at least an emulation will offer sonically what most people think of as that synth's trademark character. and as an instant download, for 100 bucks. i can't see how sourcing a fragile original, possibly from a different country, is the simplest way forward.
If its lasted 40+ years, its not "fragile"

Moving any piece of equipment around or just using it will involve upkeep, old or new.
Old 1 week ago
  #14
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Moonwhistle's Avatar
 

Quote:
Originally Posted by kslight View Post
Have they ever been worth high prices? I got into vintage synths because they were cheaper at the time. Ironically the most I’ve ever paid for a synth has been for a modern one.
Same here. There are still some good vintage deals if you know what to look for, it's really just the obvious ones that are overpriced.
Old 1 week ago
  #15
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Quote:
Originally Posted by haze015 View Post
If its lasted 40+ years, its not "fragile"

Moving any piece of equipment around or just using it will involve upkeep, old or new.
it is fragile because it is 40 years old, not despite.

new synths don't need upkeep. i except them to last years before crumbling from within.
Old 1 week ago
  #16
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None of us pay those prices, only ebayers do. It’s still easy to pay about half of what the op stated as standard prices. And yeah, from time to time you also get amazing deals that put newer gear to shame. Vintage can be extremely cheap if you service things yourself.
Old 1 week ago
  #17
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Quote:
Originally Posted by Acidizer View Post
it is fragile because it is 40 years old, not despite.

new synths don't need upkeep. i except them to last years before crumbling from within.
Most of my equipment is 40 - 60 years old. New stuff breaks down all the time and much of it I can't fix. The things that crumble within old stuff is usually old insulation, rubber and plastics.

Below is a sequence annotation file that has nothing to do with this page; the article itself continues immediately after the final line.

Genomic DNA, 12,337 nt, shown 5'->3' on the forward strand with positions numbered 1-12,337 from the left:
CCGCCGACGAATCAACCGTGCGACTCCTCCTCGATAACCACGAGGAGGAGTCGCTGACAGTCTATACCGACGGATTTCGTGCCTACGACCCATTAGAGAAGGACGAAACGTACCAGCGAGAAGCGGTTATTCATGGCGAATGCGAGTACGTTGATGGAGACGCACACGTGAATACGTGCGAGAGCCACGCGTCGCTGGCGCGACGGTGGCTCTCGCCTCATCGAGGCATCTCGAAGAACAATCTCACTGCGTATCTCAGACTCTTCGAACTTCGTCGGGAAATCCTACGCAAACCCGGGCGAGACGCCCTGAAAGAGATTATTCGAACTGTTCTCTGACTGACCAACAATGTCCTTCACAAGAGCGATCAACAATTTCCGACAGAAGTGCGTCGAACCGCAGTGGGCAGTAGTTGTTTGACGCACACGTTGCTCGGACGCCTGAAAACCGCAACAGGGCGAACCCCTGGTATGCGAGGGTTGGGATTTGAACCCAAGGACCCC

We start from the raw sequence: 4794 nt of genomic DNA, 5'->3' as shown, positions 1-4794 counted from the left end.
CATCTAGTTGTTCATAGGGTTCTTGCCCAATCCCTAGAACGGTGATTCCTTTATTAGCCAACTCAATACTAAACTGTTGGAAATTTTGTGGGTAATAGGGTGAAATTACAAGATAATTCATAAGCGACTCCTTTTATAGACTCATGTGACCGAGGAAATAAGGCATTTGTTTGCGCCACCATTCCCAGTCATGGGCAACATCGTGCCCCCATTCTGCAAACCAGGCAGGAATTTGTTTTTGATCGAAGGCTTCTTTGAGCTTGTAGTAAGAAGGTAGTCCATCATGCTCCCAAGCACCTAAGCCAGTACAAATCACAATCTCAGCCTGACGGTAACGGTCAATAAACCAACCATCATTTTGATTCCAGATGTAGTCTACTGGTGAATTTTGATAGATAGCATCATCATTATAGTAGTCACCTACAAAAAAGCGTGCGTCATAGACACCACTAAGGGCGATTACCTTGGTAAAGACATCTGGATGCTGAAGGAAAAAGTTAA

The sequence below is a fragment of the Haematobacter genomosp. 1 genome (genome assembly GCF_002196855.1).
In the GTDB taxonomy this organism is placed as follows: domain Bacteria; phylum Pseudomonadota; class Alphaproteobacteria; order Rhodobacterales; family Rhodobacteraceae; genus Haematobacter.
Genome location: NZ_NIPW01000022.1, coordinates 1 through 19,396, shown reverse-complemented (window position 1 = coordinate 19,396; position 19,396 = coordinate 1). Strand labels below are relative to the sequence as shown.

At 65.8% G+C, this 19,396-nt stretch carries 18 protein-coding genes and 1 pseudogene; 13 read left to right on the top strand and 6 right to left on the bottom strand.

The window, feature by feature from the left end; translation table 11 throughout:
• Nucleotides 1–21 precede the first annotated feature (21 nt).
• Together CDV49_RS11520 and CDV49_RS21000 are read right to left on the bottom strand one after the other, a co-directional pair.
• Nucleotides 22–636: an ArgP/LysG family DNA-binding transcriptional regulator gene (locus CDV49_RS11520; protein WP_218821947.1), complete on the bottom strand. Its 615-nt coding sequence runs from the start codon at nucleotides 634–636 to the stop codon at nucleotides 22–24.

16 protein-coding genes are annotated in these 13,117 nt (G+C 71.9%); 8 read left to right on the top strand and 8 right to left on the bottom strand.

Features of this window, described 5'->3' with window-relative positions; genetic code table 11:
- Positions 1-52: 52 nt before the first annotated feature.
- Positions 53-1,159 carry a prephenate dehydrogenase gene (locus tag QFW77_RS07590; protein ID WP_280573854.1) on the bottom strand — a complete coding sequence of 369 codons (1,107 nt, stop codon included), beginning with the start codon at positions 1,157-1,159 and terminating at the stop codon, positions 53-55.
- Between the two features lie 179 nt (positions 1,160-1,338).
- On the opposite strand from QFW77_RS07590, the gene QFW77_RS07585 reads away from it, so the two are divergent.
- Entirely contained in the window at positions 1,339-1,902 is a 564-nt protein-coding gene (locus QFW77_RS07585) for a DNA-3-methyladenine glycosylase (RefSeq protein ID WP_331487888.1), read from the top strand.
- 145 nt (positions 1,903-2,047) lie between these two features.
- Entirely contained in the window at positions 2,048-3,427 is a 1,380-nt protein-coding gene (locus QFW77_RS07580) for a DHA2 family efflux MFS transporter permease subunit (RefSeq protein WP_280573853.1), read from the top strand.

What vintage things have you owned that cannot be repaired easily?
Old 1 week ago
  #18
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Quote:
Originally Posted by Acidizer View Post
it is fragile because it is 40 years old, not despite.

new synths don't need upkeep. i except them to last years before crumbling from within.
They can do. It all depends on what you're doing with it.

Guys like Nils Frahm tour with vintage gear for starters, a lot of old gear was built for that and part of why they've lasted. My 70's Marshall JMP has never had a single issue in the time I've owned it - It has often been lent to other bands when other, newer amps broke down.
Old 1 week ago
  #19
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Quote:
Originally Posted by autoy View Post
None of us pay those prices, only ebayers do. It’s still easy to pay about half of what the op stated as standard prices. And yeah, from time to time you also get amazing deals that put newer gear to shame.
I'm not sure you can easily find an Sh-101 in good shape for 750$. At least not in Europe atm. Prices are more like around 1000 for the good deals.( Still a bit less than 1500 but well)
Old 1 week ago
  #20
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And to OP. It all depends on what you want/need/desire.